‘Daredevil’ Season 2 Easter Eggs Connect Marvel’s Comic, TV, and Cinematic Universes

     March 23, 2016

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***Avoid reading any further if you haven’t finished Netflix’s Daredevil Season 2, since this article gets spoilery.***

Now that you’ve finished binging season two of Netflix’s Daredevil, you might be left wondering just how many nods to the comic book were packed into those 13 episodes. While Daredevil comics novices could be excused for not picking up on the at-times subtle Easter eggs, even the most devoted comic book fan might have missed the many mentions that connect Marvel’s comics, TV shows, and movies together. This is the Marvel Cinematic Universe after all, so even though Daredevil is devoted to telling the continuing story of the Devil of Hell’s Kitchen, there are plenty of hints to the wider world.

Daredevil’s cast of characters has also expanded beyond Charlie Cox’s Matt Murdock, now including Jon Bernthal’s Frank Castle/Punisher, Elodie Yung’s Elektra Natchios, and even Mike Colter’s Luke Cage. As such, season two had a lot of Easter eggs referencing each of those characters and their comic book mythology. There are so many, in fact, that we probably didn’t catch them all, so feel free to let us know any that we missed in the comments below!


Watch Mr. Sunday Movie’s video round-up of (almost) all of Daredevil Season 2’s Easter eggs, followed by commentary on each of them, along with some he missed:

Baldor – Based on the Norse mythological god of light Baldr, Balder is one of Thor’s closest childhood friends who’s later revealed to be the son of Odin and Frigga. A prophecy states that Balder’s death will trigger Ragnarok, so he’s made nearly indestructible thanks to numerous spells cast upon him. With Thor: Ragnarok due out November 3, 2017, this might just be a nod to the larger Marvel Cinematic Universe.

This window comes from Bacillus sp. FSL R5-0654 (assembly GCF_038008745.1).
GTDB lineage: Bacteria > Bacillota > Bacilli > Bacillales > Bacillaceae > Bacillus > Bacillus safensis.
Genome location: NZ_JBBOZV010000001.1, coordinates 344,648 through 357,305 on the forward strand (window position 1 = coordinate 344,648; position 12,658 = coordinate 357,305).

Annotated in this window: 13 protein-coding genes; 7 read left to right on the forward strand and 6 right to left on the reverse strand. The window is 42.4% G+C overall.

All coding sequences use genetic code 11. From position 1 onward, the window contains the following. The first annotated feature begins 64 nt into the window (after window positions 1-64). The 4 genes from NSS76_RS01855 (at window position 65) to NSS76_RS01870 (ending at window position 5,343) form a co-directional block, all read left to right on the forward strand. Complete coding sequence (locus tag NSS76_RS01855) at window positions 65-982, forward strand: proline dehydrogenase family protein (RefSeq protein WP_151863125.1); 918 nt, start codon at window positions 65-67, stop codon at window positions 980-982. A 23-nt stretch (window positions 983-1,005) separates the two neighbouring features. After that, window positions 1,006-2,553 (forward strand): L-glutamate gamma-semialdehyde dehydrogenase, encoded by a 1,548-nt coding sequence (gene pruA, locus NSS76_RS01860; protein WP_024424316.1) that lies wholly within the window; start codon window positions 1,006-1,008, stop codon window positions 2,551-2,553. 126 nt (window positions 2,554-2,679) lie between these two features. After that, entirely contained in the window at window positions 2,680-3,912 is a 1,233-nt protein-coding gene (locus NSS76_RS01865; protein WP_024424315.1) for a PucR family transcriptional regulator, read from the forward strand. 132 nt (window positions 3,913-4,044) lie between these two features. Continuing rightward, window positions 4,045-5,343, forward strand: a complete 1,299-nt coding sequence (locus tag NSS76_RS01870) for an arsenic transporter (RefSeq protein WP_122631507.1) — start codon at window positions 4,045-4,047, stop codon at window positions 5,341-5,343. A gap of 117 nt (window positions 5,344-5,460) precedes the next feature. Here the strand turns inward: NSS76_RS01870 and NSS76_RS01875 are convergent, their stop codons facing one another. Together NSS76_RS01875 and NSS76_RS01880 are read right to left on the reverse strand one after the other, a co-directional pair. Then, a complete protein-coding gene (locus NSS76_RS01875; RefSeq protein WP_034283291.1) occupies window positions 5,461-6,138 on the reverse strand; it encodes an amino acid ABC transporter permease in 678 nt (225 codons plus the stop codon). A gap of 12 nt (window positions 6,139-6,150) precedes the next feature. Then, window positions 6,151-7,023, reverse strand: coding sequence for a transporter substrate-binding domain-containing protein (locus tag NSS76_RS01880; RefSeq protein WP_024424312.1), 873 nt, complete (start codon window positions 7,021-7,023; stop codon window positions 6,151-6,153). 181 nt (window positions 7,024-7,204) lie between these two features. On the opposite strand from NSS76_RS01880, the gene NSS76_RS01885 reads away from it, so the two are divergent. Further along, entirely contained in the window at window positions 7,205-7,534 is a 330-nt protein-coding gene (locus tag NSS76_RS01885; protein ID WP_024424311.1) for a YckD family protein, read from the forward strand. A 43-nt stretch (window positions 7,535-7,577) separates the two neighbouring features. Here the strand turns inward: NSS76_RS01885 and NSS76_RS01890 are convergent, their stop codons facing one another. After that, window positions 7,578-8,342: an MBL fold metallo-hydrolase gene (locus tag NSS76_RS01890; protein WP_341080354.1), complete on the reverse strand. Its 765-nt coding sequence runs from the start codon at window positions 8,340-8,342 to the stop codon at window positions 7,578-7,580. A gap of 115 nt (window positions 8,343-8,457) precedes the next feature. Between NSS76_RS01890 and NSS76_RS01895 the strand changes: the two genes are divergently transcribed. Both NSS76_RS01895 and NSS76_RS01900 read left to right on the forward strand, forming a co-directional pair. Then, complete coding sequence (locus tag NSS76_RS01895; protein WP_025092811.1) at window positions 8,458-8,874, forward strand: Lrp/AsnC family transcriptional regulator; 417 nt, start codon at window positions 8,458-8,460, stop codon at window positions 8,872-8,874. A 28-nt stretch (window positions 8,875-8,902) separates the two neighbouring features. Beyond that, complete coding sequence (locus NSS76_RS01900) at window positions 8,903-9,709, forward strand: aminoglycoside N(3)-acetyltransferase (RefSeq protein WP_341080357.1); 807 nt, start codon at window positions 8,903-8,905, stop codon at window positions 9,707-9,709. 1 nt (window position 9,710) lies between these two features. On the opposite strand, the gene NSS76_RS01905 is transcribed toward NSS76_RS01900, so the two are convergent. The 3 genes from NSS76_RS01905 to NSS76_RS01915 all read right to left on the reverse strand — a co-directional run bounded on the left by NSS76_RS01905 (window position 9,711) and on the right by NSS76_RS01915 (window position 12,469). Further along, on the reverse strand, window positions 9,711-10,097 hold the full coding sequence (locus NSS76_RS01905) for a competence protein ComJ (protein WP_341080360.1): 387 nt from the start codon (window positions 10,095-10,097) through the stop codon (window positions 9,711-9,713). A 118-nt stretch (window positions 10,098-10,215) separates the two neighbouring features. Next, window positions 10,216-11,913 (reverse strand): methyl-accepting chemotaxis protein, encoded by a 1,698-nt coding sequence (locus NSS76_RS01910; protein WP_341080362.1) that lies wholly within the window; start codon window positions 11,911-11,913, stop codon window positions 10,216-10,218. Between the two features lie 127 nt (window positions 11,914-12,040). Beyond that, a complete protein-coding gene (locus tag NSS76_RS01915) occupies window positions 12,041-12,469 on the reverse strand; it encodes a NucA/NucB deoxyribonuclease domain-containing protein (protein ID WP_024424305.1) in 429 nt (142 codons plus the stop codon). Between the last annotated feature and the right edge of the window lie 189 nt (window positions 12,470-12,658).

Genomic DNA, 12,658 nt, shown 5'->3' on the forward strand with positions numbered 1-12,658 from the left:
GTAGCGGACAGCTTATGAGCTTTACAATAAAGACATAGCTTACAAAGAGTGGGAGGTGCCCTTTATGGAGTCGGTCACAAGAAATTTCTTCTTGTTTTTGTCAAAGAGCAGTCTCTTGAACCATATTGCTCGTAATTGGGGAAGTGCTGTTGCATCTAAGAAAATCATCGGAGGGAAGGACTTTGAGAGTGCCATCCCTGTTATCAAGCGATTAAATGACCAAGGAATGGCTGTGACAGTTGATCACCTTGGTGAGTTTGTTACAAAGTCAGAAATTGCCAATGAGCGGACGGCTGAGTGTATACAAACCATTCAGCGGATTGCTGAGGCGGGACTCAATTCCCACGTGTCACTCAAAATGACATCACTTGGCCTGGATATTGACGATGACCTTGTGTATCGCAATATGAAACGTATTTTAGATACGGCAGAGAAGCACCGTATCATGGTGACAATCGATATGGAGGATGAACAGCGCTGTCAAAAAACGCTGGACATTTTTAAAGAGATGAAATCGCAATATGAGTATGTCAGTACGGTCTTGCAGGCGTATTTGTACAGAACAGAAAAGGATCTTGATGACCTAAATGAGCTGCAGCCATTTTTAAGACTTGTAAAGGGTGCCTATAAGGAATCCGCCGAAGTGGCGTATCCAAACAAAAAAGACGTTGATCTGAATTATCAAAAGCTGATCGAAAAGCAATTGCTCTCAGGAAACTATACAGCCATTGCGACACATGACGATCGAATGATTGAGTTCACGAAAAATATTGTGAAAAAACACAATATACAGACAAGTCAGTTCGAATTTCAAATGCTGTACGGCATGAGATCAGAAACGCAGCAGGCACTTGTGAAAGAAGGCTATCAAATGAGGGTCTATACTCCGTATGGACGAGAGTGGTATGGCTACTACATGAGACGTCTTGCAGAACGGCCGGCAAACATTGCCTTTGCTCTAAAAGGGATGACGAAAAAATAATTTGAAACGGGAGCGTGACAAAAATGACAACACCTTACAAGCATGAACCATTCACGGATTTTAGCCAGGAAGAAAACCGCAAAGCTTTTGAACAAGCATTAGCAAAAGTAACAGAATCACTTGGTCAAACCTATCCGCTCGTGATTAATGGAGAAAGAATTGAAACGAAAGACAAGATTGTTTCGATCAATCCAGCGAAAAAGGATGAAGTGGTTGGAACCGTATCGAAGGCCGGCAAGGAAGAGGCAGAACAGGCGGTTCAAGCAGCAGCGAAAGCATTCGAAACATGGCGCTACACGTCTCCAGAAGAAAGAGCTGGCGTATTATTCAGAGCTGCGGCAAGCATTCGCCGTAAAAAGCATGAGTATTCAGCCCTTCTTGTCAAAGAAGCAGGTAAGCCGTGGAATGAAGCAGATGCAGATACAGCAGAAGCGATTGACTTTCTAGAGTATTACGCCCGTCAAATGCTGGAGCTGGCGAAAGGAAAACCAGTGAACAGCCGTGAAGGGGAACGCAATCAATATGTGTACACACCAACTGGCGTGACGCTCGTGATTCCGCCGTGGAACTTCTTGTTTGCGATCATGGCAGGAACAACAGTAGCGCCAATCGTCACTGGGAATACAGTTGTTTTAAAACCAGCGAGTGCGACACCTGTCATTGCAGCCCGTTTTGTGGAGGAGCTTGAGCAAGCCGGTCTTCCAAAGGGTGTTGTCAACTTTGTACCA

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Image via Marvel


Nesbitt – The cruel leader of the Kitchen Irish, Nesbitt made his followers lives a living Hell. In the comics, his death threw Hell’s Kitchen into chaos when multiple gang factions begin a bloody war for the supposed $10,000,000 Nesbitt left behind. That was all set into motion in Netflix’s Daredevil when Punisher lays waste to all of the Kitchen Irish except for one survivor, Grotto.

Grotto – In the comics, Grotto is a thug in the employ of Kingpin who, along with his partner Turk, was ordered to confront Elektra and tail Matt Murdock. He and Turk once stole a pair of Santa suits (off of the men who were wearing them at the time) in order to collect some money in New York’s Upper East Side.

Smitty – Another thug in Hell’s Kitchen, Smitty worked for Eric Slaughter, an aging crime boss (who also employed Grotto and Turk for a time) hired by Bullseye to kill Daredevil.

Foster - As Mr. Sunday Movies mentioned, this could either be a nod to Thor’s Jane Foster, or in a bigger stretch, a reference to Bill Foster, a.k.a. Black Goliath, the second Giant-Man and fourth Goliath. The size-changing superhero sided with Captain America’s Secret Avengers but was killed by a clone of Thor in battle. His burial required 38 plots–paid for by Tony Stark–since he was laid to rest in his giant form, but his death played a pivotal role in getting some heroes to switch sides.

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Image via Marvel


Killdozer – Originally an engineer at Obadiah Stane’s company Stane International, this villain reverse engineered Iron Man’s technology and built a trio of suits, forming the Iron Trinity with two of his co-workers. The other villains were Heavy Metal Jacket and Steel-Fist.

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Image via Marvel Comics

Melvin Potter a.k.a. Gladiator – Though he appeared in the first season along with plenty of Easter eggs, Melvin Potter (Matt Gerald) returns as Daredevil’s armorer and weapons maker. (You can also get another look at the Stilt-Man costume in his workshop.) But Potter doesn’t just come up with a new suit and the classic baton for The Man Without Fear, he also starts to come into his own as the vigilante Gladiator. His full set of armor is only teased in the TV show, but you can glimpse what it would have looked like below: